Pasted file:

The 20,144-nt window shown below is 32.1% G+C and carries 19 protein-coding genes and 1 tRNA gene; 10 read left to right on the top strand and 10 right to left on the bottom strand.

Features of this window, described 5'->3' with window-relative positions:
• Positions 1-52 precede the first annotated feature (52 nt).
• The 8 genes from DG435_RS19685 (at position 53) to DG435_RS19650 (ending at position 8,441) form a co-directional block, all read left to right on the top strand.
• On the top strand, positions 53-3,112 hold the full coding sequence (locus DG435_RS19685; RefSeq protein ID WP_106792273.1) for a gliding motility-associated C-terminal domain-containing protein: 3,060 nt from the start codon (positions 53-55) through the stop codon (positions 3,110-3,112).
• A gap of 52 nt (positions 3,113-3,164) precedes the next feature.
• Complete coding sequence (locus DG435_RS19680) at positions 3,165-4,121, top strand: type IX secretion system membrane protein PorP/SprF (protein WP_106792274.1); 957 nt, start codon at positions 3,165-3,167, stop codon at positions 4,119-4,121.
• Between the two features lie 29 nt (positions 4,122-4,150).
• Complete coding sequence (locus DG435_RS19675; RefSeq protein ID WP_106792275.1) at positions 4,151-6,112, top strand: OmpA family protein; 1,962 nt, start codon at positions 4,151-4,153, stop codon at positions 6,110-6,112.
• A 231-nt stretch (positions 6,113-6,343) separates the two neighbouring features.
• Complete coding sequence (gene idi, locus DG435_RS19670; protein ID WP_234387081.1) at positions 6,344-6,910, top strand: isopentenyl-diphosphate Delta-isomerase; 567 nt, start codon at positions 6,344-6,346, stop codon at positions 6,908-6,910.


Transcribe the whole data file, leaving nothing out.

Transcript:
The 20,144-nt window shown below is 32.1% G+C and carries 19 protein-coding genes and 1 tRNA gene; 10 read left to right on the top strand and 10 right to left on the bottom strand.

Features of this window, described 5'->3' with window-relative positions:
• Positions 1-52 precede the first annotated feature (52 nt).
• The 8 genes from DG435_RS19685 (at position 53) to DG435_RS19650 (ending at position 8,441) form a co-directional block, all read left to right on the top strand.
• On the top strand, positions 53-3,112 hold the full coding sequence (locus DG435_RS19685; RefSeq protein ID WP_106792273.1) for a gliding motility-associated C-terminal domain-containing protein: 3,060 nt from the start codon (positions 53-55) through the stop codon (positions 3,110-3,112).
• A gap of 52 nt (positions 3,113-3,164) precedes the next feature.
• Complete coding sequence (locus DG435_RS19680) at positions 3,165-4,121, top strand: type IX secretion system membrane protein PorP/SprF (protein WP_106792274.1); 957 nt, start codon at positions 3,165-3,167, stop codon at positions 4,119-4,121.
• Between the two features lie 29 nt (positions 4,122-4,150).
• Complete coding sequence (locus DG435_RS19675; RefSeq protein ID WP_106792275.1) at positions 4,151-6,112, top strand: OmpA family protein; 1,962 nt, start codon at positions 4,151-4,153, stop codon at positions 6,110-6,112.
• A 231-nt stretch (positions 6,113-6,343) separates the two neighbouring features.
• Complete coding sequence (gene idi, locus DG435_RS19670; protein ID WP_234387081.1) at positions 6,344-6,910, top strand: isopentenyl-diphosphate Delta-isomerase; 567 nt, start codon at positions 6,344-6,346, stop codon at positions 6,908-6,910.